If you are looking to get into a design field and do not feel like you have a lot of work in the area that you are interested in getting in, personal projects are a valid type of work to showcase. These can include passion projects, pro-bono work, and etc. If you need ideas for a project, here are some good websites to find design prompts.
Lastly, remember that these pieces are the ones that pique your audience’s interest and only pieces of work they know from you. These will most likely be the items of work that your audience will ask you about during your interview. Be sure that you can talk about each piece for at least 15 to 20 minutes.
What to do:
- Only include projects you are very proud of, your best stuff that you can’t stop talking about
- Be strategic in the projects that you show. If you are gunning for a specific type of job, show more of that type of design and that you can do it well. If you are applying to more general jobs, demonstrate the breadth of your experience and ability by including a variety of samples
- Always research the company and their product/service beforehand. This will give you an idea of what kind of projects they would like to see in your portfolio.
What not to do:
- Do not include projects you are not extremely proud of. Your portfolio is an exhibit, not a storage page
- Do not include projects that you have little to say about
- Don’t do research on the company and their product/service
How do you describe your portfolio items?
Now that you have selected what you want to show in your portfolio, you have to describe it. Now, imagine which you would rather listen to: a reading of the instruction manual of how to use an iPhone or a well-crafted presentation about it? This is the same situation when presenting your project to your audience. The best way to present your project is to tell it as a story. View some good examples of well-written portfolio projects at casestudy.club.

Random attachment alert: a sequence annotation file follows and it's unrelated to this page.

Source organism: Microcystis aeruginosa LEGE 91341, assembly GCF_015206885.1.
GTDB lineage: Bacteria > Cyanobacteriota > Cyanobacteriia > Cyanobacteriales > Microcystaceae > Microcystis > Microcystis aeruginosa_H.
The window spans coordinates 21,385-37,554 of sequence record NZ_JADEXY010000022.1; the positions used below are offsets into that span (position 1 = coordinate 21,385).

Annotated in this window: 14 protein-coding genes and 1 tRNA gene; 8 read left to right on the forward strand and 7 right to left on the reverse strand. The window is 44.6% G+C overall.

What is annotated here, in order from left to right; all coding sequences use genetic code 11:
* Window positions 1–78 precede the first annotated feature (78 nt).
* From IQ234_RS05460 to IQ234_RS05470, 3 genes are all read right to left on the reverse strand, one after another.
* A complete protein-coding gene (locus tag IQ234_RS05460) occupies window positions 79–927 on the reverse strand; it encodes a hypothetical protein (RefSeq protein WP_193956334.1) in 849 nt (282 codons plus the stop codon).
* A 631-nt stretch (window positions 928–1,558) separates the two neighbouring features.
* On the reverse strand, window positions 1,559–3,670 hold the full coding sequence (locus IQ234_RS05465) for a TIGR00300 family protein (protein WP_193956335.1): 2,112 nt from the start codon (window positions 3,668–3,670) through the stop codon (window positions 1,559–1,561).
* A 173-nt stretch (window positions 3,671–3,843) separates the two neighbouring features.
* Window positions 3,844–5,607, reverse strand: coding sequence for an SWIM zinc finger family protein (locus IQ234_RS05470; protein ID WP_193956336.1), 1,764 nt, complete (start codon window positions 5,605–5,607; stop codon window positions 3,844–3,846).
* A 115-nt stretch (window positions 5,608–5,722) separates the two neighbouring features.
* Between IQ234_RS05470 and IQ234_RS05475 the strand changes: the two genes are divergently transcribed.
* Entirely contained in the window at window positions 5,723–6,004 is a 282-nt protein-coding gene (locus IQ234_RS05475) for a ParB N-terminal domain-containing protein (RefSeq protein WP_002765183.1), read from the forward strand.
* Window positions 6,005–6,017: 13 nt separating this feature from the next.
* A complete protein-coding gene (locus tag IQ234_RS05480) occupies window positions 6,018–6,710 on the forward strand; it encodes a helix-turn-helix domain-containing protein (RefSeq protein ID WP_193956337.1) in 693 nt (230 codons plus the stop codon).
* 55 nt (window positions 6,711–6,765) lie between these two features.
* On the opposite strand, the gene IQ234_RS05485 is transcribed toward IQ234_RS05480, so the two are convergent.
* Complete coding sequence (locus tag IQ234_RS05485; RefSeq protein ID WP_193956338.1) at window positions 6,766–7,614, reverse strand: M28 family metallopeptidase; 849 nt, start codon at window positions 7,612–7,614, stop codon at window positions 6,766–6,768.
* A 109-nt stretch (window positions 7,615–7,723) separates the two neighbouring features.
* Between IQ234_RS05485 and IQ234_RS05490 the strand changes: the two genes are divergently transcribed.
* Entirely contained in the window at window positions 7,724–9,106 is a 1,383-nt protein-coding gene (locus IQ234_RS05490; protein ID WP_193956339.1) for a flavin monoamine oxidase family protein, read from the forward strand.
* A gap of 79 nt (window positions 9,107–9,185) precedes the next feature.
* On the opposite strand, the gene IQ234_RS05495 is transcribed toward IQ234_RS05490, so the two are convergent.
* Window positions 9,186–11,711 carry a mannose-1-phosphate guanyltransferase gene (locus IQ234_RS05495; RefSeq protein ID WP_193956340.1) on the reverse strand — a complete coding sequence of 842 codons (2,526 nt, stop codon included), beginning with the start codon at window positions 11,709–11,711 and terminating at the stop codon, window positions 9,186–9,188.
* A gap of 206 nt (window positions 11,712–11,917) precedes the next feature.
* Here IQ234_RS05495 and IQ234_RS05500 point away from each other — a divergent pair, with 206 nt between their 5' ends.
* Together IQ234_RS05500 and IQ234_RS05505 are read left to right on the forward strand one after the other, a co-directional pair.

Almost more important than your images and screenshots is your ability to show your viewers what your design achieved and how. By explaining how you interpreted your project’s goals, problems, and how the design answered these questions, you are signaling to your audience that you are an articulate problem solver and communicator. Your audience should be able to see how your thinking led the project from one stage to the next and how it contributed to the overall design. In each project, you should communicate the following to your audience:
- Project summary: In two sentences or less, can you describe what this project’s problem, solution, and outcome was?
- Your role: Was this a solo project, or were you working as part of a larger group? Did you manage a team, or were you a valued contributor? Did doesn’t matter what role you were in, just remember to let the audience know where you contributed
- Your process: How did you arrive at your solution? What were the project’s goals and main problems? How did you go about addressing each of them?
- Your solution:
- Your impact: What was the impact of your solution to the problem? Having a success metric at the beginning would help you determine if your solution was successful. It can be as simple as you were able to submit the assignment on time, your client was happy with your work, or your solution was able to increase acquisition percentage.
- Your tools:
With all of this in mind, it is helpful to craft the story of your project and get feedback from other people. It doesn’t have to be people in your field, if anything, it’s better if you get feedback from people outside your industry as most recruiters will not be familiar with your line of work. This would be a good case to ask if they understand what you are trying to describe and if there is enough contextualization of the problem for someone unfamiliar to understand.
What to do/include:
- Keep it concise, your audience are full-time employers and don’t have time to read everything you wrote. A good rule of thumb is your audience should know what you are communicating within 2 mins.
- Remember to contextualize your work and give people a quantifiable reason to hire you. These projects on your portfolio are the only pieces of work they have about you, so you should help them understand it as much as possible.
- Give the audience a sense of what was involved in every design in your portfolio
- Be sure to proofread all your work to avoid any grammatical errors
- Focus on the problem, solution, prototype, and outcome of each project. Remember, the point is to be interesting and impactful so that you make an impression and get the interview.
What not to do/include:
- Unfinished case studies — just don’t include them